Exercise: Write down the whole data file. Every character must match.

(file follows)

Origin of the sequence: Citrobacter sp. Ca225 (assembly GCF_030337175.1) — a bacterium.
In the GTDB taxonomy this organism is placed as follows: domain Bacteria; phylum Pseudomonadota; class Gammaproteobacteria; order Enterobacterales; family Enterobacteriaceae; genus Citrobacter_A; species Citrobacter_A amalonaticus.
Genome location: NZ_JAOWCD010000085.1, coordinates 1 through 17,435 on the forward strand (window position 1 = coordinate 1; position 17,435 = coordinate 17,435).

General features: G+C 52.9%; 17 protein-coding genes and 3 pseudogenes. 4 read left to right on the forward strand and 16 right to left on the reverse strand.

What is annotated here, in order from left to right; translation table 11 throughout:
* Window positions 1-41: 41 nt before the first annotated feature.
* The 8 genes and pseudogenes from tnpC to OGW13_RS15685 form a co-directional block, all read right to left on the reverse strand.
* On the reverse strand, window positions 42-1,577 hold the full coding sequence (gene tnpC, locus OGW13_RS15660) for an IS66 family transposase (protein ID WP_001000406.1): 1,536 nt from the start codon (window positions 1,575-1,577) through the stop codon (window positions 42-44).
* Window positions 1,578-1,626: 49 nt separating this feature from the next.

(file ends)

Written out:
Origin of the sequence: Citrobacter sp. Ca225 (assembly GCF_030337175.1) — a bacterium.
In the GTDB taxonomy this organism is placed as follows: domain Bacteria; phylum Pseudomonadota; class Gammaproteobacteria; order Enterobacterales; family Enterobacteriaceae; genus Citrobacter_A; species Citrobacter_A amalonaticus.
Genome location: NZ_JAOWCD010000085.1, coordinates 1 through 17,435 on the forward strand (window position 1 = coordinate 1; position 17,435 = coordinate 17,435).

General features: G+C 52.9%; 17 protein-coding genes and 3 pseudogenes. 4 read left to right on the forward strand and 16 right to left on the reverse strand.

What is annotated here, in order from left to right; translation table 11 throughout:
* Window positions 1-41: 41 nt before the first annotated feature.
* The 8 genes and pseudogenes from tnpC to OGW13_RS15685 form a co-directional block, all read right to left on the reverse strand.
* On the reverse strand, window positions 42-1,577 hold the full coding sequence (gene tnpC, locus OGW13_RS15660) for an IS66 family transposase (protein ID WP_001000406.1): 1,536 nt from the start codon (window positions 1,575-1,577) through the stop codon (window positions 42-44).
* Window positions 1,578-1,626: 49 nt separating this feature from the next.